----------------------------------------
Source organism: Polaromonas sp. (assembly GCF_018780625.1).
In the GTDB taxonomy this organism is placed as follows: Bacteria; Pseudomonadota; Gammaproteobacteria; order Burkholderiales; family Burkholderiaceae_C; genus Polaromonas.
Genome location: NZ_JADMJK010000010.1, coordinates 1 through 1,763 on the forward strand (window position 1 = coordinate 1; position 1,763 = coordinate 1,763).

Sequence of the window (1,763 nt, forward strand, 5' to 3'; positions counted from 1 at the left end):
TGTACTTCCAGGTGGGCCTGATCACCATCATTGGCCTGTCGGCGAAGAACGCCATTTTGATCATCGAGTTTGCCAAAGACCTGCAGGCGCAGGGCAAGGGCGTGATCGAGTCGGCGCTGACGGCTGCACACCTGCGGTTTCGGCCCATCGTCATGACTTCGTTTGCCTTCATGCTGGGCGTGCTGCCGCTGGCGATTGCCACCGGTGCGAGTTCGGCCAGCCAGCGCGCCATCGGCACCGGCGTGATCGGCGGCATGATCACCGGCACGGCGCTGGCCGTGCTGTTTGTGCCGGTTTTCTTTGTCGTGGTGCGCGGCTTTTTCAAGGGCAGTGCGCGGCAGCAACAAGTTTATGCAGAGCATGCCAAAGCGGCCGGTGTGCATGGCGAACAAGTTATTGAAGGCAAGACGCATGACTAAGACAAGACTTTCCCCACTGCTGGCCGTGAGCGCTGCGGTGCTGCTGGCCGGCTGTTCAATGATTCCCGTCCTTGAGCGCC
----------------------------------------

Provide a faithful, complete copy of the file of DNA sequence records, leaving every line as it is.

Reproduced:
Source organism: Polaromonas sp. (assembly GCF_018780625.1).
In the GTDB taxonomy this organism is placed as follows: Bacteria; Pseudomonadota; Gammaproteobacteria; order Burkholderiales; family Burkholderiaceae_C; genus Polaromonas.
Genome location: NZ_JADMJK010000010.1, coordinates 1 through 1,763 on the forward strand (window position 1 = coordinate 1; position 1,763 = coordinate 1,763).

Sequence of the window (1,763 nt, forward strand, 5' to 3'; positions counted from 1 at the left end):
TGTACTTCCAGGTGGGCCTGATCACCATCATTGGCCTGTCGGCGAAGAACGCCATTTTGATCATCGAGTTTGCCAAAGACCTGCAGGCGCAGGGCAAGGGCGTGATCGAGTCGGCGCTGACGGCTGCACACCTGCGGTTTCGGCCCATCGTCATGACTTCGTTTGCCTTCATGCTGGGCGTGCTGCCGCTGGCGATTGCCACCGGTGCGAGTTCGGCCAGCCAGCGCGCCATCGGCACCGGCGTGATCGGCGGCATGATCACCGGCACGGCGCTGGCCGTGCTGTTTGTGCCGGTTTTCTTTGTCGTGGTGCGCGGCTTTTTCAAGGGCAGTGCGCGGCAGCAACAAGTTTATGCAGAGCATGCCAAAGCGGCCGGTGTGCATGGCGAACAAGTTATTGAAGGCAAGACGCATGACTAAGACAAGACTTTCCCCACTGCTGGCCGTGAGCGCTGCGGTGCTGCTGGCCGGCTGTTCAATGATTCCCGTCCTTGAGCGCC